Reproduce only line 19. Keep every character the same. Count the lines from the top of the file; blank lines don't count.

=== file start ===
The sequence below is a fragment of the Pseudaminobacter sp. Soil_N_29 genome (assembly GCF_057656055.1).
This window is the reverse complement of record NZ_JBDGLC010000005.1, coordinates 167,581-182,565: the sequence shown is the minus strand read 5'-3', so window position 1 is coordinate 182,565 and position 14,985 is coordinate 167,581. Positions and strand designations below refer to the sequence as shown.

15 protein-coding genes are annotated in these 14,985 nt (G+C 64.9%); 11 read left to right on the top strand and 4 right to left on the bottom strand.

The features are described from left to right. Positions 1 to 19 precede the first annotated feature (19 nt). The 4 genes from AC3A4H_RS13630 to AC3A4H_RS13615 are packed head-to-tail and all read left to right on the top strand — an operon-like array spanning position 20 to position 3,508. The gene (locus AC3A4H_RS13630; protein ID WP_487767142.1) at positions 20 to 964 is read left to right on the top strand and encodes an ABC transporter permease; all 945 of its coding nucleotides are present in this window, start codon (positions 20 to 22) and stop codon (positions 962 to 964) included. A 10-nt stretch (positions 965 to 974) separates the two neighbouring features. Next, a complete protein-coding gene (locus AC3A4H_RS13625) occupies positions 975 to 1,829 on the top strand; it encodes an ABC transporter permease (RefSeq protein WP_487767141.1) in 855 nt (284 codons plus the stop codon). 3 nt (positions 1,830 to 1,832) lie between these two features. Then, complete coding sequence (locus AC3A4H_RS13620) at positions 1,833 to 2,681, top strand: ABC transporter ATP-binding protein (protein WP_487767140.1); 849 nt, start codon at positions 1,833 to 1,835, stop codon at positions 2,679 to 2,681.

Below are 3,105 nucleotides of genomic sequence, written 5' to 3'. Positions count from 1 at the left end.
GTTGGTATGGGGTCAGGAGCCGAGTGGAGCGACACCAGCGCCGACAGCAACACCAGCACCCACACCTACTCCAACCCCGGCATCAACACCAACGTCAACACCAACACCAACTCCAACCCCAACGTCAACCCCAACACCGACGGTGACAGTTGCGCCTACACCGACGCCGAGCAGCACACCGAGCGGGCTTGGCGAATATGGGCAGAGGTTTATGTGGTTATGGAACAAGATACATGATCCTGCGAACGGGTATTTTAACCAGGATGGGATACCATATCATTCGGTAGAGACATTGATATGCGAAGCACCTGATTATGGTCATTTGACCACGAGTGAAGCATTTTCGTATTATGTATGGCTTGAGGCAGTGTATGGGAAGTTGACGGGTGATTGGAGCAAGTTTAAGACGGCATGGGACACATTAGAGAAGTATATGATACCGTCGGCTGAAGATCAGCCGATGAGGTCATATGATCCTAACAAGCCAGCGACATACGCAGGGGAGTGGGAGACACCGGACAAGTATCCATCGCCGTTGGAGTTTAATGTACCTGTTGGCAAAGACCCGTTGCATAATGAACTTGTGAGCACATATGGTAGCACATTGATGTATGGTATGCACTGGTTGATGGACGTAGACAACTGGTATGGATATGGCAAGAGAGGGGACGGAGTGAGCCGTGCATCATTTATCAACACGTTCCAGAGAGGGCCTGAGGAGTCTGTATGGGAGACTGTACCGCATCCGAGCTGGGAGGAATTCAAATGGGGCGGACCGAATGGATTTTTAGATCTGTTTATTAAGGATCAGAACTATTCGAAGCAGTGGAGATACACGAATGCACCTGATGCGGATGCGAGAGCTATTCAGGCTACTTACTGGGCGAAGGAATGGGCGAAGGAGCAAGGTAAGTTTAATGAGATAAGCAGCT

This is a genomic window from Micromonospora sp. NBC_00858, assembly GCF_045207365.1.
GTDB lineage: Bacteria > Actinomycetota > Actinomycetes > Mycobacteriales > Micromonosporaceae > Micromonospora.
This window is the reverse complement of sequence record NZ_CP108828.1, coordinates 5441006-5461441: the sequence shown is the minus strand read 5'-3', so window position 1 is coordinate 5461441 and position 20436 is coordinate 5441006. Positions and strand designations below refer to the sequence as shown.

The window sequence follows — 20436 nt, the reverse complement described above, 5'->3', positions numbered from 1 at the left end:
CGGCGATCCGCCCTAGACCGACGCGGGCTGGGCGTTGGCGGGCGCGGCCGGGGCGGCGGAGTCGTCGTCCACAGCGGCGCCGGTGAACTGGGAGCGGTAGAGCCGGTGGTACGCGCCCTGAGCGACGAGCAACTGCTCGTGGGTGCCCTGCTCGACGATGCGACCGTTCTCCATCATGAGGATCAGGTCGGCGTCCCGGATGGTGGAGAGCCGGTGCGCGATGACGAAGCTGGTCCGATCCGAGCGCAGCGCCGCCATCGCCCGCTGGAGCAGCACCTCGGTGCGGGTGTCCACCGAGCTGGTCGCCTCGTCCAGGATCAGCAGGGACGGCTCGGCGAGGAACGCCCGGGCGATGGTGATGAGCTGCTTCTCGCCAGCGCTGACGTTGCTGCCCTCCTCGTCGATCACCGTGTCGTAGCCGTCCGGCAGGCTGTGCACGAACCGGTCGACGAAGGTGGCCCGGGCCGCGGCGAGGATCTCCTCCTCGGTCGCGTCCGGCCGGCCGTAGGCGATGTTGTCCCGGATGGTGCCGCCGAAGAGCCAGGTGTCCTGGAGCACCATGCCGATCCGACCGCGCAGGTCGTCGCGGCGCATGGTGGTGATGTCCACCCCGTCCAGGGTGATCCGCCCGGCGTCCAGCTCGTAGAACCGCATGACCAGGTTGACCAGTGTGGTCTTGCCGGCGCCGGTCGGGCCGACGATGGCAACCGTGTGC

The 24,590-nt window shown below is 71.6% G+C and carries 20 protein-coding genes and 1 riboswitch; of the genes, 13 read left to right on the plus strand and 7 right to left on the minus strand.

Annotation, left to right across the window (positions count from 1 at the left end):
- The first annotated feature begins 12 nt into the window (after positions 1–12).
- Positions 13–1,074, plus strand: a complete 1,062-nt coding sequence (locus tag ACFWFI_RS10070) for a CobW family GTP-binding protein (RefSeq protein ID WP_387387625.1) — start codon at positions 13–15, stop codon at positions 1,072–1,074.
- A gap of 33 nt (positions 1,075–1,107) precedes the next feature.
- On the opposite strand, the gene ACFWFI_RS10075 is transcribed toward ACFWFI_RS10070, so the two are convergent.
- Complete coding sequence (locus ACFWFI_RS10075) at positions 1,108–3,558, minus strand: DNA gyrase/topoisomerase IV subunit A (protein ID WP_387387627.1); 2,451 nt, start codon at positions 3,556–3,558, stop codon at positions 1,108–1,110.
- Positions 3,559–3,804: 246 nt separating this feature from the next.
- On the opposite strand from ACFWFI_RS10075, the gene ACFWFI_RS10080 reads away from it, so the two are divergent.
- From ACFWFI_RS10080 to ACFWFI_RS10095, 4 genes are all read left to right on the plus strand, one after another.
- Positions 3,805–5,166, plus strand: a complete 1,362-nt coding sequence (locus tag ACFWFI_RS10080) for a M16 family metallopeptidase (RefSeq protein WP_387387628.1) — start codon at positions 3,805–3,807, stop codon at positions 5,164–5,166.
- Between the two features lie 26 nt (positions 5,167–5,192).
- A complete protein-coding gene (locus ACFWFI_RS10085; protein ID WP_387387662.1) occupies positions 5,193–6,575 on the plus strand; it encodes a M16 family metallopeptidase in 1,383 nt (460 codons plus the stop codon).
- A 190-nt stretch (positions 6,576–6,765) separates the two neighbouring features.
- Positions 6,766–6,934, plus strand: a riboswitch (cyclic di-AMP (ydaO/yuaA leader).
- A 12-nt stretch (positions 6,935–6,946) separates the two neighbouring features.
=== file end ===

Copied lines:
- Positions 3,559–3,804: 246 nt separating this feature from the next.